Lsmod Command in Linux (List Kernel Modules) - MS TV Life.COM

Lsmod Command in Linux (List Kernel Modules)

Lsmod Command in Linux (List Kernel Modules)

lsmod is a command-line utility that shows details about the loaded Linux kernel modules.

Kernel modules #

The kernel is the core part of an working system. It manages the system’s sources, and it’s a bridge between your pc’s {hardware} and software program.

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The Linux kernel has a modular design. A kernel module, or also known as driver, is a chunk of code that reach the kernel’s performance. Modules are both compiled as loadable modules or constructed into the kernel. Loadable modules could be loaded and unloaded within the working kernel on request, with out the necessity to reboot the system.

Usually, the modules are loaded on demand by udev (machine supervisor). You can even manually load a module into the kernel utilizing the modprobe command, or robotically at boot time utilizing /and many others/modules or /and many others/modules-load.d/*.conf recordsdata.

The kernel modules are saved within the /lib/modules/<kernel_version> listing. To search out the discharge version of the running kernel, use the uname -r command.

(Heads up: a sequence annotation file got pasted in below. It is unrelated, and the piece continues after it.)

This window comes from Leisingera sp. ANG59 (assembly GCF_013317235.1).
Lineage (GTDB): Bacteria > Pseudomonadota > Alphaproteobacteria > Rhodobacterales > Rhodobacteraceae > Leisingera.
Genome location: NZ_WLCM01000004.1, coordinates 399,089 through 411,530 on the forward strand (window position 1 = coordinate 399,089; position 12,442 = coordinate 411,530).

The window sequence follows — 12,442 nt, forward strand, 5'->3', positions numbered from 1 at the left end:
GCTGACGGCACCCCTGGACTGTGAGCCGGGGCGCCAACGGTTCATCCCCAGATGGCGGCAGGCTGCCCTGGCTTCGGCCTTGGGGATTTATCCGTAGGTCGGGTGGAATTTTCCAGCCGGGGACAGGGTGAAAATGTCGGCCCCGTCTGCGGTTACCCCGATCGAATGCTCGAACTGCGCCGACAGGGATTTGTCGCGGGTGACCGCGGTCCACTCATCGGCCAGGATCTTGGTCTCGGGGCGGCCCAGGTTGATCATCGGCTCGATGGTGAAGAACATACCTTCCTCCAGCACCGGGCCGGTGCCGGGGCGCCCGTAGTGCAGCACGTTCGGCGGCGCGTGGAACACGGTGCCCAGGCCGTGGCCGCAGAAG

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lsmod Command #

lsmod is an easy utility that doesn’t settle for any choices or arguments. What the command does is that it reads /proc/modules and show the file contents in a properly formatted record.

Run lsmod on the command line to seek out out what kernel modules are at the moment loaded:


The command outputs data for every loaded kernel module on a brand new line:

Module                  Measurement  Utilized by
cmac                   16384  0
rfcomm                 81920  4
ahci                   40960  1
intel_lpss_pci         20480  0
i2c_i801               32768  0
libahci                32768  1 ahci
intel_lpss             16384  1 intel_lpss_pci

Every line has three columns:

  • Module – The primary column reveals the title of the module.
  • Measurement – The second column reveals the dimensions of the module in bytes.
  • Utilized by – The third column reveals a quantity that signifies what number of cases of the module are at the moment used. A worth of zero implies that the module isn’t used. The comma-separated record after the quantity reveals what’s utilizing the module.

To search out out whether or not a particular module is loaded, filter the output with grep. For instance to seek out whether or not the kvm module is loaded you’ll run:

lsmod | grep kvm
kvm_intel             278528  0
kvm                   651264  1 kvm_intel
irqbypass              16384  1 kvm

For detailed details about a module, use the modinfo command.

Conclusion #

The lsmod command reveals an inventory of the at the moment loaded kernel modules.

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